by Louis Bignami

Sunset's bloody blush fades to black on the Sangre de Cristo Mountains. The scent of cholla, chilies and piñon pines wafts in through the open window. Flat-roofed brown adobes fade to black, and the sound of a flamenco guitar tinkles up from the courtyard. It's dusk -- that quiet time best shared with an affectionate companion and a cool beverage -- which separates a walker's day filled with galleries and museums from dinner's delights.

We could be in Southern Spain. We could be in the mountains of Mexico. We could be in an Italian Hill Town. We are in a magic spot that offers all of these, and more.

We need not identify Santa Fe, for no other town in North America offers such complex treasures of art, architecture and atmosphere. To visit Santa Fe is easy, if you allow a week, and frustrating, if you only come for three or four days. But to understand Santa Fe, and I've been visiting since 1955, you need to return, and return and return. Arrive with the realization that Santa FE is not "American." Rather think of it as a European hill town with a 400-year history that just happens to be in the Southwest where the enrichment of Native American and cowboy cultures make it unique! Unfortunately, most visitors miss the best of Santa Fe a "city for all seasons." Tourists escape summer heat here, but fewer visit in spring and fall when weather peaks and either the desert blooms, or the aspens shake golden in the wind. Winters may be the best time to visit of all as three cultures celebrate Christmas and the New Year, and there's easily accessible quite uncrowded skiing.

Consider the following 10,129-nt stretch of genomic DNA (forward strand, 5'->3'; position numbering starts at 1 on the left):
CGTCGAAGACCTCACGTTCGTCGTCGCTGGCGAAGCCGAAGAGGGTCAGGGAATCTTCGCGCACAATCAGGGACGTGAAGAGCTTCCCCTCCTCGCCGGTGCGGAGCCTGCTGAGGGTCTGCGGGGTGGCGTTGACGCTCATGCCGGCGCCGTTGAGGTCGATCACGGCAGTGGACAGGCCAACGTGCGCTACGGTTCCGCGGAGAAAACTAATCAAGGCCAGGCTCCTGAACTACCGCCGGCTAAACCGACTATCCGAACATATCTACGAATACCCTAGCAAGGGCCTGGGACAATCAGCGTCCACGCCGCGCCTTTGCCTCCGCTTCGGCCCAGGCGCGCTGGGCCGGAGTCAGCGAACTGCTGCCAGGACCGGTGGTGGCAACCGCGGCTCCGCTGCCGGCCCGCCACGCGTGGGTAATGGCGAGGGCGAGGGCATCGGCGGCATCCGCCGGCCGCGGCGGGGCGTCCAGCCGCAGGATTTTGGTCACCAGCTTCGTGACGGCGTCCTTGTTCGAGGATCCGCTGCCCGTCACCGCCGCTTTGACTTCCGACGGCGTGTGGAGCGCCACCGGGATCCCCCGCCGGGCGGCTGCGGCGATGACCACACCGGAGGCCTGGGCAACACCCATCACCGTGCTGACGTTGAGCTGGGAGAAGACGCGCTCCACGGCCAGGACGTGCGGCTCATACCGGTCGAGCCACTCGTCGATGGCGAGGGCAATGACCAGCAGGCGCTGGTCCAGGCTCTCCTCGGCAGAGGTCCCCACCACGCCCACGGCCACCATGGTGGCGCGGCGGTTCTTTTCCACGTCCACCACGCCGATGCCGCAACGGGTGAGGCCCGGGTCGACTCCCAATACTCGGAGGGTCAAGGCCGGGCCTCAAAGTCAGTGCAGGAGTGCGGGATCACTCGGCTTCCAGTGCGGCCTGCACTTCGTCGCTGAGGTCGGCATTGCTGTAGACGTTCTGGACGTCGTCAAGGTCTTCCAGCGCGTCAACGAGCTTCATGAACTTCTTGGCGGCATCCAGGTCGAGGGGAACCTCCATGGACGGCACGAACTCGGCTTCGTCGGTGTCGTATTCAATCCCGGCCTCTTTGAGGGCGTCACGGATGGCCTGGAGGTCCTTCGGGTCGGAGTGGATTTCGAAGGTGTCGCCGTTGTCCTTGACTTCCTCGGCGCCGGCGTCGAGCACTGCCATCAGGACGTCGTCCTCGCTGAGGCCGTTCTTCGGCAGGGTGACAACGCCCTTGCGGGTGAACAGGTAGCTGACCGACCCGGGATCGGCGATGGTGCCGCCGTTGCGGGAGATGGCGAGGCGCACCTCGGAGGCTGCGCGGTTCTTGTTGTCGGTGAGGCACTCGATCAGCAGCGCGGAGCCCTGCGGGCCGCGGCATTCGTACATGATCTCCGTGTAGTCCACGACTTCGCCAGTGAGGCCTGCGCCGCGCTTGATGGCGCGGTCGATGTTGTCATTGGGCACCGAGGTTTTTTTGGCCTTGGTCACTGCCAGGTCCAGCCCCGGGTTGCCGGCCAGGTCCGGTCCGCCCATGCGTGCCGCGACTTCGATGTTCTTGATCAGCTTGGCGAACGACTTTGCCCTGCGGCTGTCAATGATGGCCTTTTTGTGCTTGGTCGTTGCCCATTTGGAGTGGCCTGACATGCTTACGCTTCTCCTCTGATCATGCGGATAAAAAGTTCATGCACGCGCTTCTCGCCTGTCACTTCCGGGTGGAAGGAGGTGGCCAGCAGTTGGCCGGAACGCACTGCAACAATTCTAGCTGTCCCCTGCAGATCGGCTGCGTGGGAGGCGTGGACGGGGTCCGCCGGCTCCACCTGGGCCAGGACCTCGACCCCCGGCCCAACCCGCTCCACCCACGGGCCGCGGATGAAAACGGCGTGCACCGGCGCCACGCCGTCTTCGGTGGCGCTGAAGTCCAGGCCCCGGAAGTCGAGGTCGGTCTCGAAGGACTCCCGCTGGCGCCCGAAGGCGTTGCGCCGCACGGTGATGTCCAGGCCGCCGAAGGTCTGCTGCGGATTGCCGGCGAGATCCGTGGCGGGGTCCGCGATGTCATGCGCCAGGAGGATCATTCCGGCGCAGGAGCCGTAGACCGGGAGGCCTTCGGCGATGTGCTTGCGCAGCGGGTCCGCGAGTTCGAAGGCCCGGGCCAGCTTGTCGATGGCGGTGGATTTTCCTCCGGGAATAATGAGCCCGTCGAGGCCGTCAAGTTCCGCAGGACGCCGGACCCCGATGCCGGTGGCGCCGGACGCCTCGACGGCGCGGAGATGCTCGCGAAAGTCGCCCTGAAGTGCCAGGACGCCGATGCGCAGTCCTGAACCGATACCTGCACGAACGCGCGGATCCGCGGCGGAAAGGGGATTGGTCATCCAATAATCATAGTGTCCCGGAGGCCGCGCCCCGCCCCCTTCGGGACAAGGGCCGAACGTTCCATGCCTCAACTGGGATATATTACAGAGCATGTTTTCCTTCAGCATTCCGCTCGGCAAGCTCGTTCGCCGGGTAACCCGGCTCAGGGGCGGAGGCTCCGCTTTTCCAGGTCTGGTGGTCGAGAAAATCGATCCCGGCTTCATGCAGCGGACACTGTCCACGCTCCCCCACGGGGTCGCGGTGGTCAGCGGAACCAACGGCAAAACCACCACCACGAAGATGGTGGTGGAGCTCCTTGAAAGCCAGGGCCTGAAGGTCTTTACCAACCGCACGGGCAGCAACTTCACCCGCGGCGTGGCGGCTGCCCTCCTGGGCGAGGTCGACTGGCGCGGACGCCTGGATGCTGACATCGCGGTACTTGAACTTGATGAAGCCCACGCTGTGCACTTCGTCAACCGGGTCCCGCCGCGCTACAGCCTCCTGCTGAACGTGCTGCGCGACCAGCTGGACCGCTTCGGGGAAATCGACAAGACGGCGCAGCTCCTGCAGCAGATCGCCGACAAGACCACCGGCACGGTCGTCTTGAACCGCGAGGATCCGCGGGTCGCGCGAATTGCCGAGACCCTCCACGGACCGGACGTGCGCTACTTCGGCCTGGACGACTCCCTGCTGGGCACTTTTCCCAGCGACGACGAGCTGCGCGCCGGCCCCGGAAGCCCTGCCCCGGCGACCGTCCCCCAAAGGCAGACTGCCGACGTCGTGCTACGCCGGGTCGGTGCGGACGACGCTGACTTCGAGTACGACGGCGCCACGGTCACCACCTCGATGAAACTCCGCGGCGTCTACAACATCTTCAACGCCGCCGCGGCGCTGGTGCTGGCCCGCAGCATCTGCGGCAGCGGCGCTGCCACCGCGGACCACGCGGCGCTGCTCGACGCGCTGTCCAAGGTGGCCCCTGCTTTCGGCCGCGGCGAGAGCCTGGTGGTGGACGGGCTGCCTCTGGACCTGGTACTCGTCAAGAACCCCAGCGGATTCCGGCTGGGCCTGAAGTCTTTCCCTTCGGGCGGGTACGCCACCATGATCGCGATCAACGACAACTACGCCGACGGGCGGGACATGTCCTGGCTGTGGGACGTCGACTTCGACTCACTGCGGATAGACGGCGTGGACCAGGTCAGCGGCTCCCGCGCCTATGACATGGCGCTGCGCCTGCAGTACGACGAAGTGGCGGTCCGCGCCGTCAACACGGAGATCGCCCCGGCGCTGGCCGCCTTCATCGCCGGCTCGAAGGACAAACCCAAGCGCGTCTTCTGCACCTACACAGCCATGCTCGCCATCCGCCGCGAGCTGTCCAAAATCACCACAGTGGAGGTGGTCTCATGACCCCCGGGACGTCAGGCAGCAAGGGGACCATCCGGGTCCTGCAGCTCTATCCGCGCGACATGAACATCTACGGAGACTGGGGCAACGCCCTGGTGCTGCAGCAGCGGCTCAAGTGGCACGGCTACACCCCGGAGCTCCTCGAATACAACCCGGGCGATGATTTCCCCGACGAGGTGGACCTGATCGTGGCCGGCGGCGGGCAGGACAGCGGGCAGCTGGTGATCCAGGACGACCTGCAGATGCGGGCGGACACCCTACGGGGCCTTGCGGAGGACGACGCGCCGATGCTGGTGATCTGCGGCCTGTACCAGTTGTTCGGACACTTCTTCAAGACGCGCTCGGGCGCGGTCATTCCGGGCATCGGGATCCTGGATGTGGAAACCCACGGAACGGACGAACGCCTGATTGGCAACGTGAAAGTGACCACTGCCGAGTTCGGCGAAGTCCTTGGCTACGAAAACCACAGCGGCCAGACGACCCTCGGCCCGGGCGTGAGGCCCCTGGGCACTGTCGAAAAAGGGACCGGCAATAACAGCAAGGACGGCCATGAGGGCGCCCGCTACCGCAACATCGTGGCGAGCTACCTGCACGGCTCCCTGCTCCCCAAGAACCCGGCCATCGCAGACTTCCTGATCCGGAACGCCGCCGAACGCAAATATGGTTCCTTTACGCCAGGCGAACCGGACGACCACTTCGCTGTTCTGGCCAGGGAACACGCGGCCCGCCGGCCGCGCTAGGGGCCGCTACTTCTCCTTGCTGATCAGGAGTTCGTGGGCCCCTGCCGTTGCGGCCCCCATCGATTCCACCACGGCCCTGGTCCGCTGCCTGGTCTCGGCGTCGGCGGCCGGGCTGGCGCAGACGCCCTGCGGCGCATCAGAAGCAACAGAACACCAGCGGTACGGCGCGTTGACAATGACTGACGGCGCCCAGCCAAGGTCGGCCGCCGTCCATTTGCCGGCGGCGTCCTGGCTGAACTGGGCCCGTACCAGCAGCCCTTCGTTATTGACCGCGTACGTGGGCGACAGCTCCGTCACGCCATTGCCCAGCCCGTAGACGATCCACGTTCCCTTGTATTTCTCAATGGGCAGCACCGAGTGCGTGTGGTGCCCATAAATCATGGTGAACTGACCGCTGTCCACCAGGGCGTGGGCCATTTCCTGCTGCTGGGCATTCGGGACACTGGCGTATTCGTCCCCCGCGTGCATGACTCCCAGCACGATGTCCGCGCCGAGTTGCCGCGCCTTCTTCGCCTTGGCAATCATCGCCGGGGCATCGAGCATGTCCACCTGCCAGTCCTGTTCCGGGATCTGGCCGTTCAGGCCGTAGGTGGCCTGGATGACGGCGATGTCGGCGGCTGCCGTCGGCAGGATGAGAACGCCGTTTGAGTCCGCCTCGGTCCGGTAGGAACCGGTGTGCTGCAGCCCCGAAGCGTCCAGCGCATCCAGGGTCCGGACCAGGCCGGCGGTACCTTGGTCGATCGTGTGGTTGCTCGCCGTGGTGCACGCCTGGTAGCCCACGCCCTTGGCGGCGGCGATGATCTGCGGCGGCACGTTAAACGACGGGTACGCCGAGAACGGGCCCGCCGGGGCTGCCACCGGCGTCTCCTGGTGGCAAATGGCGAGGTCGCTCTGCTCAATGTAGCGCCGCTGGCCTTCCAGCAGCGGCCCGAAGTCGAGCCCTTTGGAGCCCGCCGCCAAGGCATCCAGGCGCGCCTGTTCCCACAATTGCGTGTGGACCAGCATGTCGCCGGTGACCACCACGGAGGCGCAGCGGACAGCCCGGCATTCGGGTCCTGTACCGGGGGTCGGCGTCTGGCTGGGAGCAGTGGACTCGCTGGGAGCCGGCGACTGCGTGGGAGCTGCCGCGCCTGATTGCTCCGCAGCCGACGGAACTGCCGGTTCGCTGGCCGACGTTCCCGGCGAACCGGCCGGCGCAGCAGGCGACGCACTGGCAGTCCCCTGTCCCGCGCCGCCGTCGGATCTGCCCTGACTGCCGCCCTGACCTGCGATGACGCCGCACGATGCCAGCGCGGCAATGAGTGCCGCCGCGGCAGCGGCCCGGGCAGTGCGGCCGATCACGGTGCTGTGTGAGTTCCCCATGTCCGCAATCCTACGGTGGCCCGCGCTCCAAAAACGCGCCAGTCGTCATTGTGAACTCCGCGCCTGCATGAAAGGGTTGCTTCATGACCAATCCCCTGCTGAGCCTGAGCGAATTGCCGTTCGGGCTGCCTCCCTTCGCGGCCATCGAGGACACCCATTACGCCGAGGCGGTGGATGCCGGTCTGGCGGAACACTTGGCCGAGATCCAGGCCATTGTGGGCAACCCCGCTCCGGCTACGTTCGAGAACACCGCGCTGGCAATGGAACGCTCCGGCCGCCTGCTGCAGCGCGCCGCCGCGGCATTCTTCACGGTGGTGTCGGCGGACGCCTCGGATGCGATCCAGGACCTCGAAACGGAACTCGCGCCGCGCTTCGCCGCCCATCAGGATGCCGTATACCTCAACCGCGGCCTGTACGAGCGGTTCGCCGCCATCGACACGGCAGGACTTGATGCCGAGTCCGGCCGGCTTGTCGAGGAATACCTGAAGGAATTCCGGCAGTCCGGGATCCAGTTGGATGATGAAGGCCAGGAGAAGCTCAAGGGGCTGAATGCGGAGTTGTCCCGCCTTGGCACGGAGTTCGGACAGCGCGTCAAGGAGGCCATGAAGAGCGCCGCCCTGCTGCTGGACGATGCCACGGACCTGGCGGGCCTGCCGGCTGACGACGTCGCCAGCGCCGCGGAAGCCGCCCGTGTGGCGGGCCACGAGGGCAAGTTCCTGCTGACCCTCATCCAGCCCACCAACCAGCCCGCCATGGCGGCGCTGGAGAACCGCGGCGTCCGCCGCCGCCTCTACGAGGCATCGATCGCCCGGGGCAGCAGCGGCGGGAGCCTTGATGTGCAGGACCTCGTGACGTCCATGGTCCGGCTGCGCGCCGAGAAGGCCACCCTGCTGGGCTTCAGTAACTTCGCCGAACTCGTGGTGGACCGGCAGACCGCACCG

No matter when you visit, Santa Fe's lifestyle and, in particular, its food, always reflected this cultural cross-fertilization. Traditional Santa Fe food wasn't Mexican, or Spanish or Native American back in the days when Billy the Kid washed dishes in the La Fonda Hotel. Then everyone offered theme and variations on chilies -- spelled locally with and e, as is the traditional Spanish spelling -- that "hotted up" corn and blue corn, tortillas, beans and tomatoes. Contemporary restaurants now enrich these local foods with ingredients from all over the world. At least two dozen restaurants offer solid value, but the Coyote Café and Old House most deserve our dinner dollars, and the Inn of Anasazi will, as the new chef takes hold, retain it's culinary status. Add the casual offerings of Wolf Canyon and a sausage fix at the Chicago Dog and you're only started.

Consider the many bakeries where locals breakfast in and around the plaza. Try traditional spots like the La Fonda Hotel where the tapas are wonderful, or visit the Pink Adobe with its own cookbook and traditions. Factor in newer favorites such as the Santacafe and ethnic restaurants which serve solid Italian, French, Chinese, Japanese or even Tibetan food and artful dining in Santa Fe may take more days than most visits offer. Nobody can eat more than three meals a day. So stay longer!

Coyote Café: The Best in the Southwest 152 W. Water Street 983-1615

If you had but one meal to eat in Santa Fe, eat it at Mark Miller's Coyote Café. The overall excellence starts with the setting just a block from the Plaza. Climb up the tile stairway from West Water Street to the light; open, high ceiling restaurant 's airy ambiance, and your entertainment starts as you watch cooks perform in the open kitchen. What makes this restaurant different is that everything focuses on the food, not on the look of the plates, décor, menu prose or snotty servers.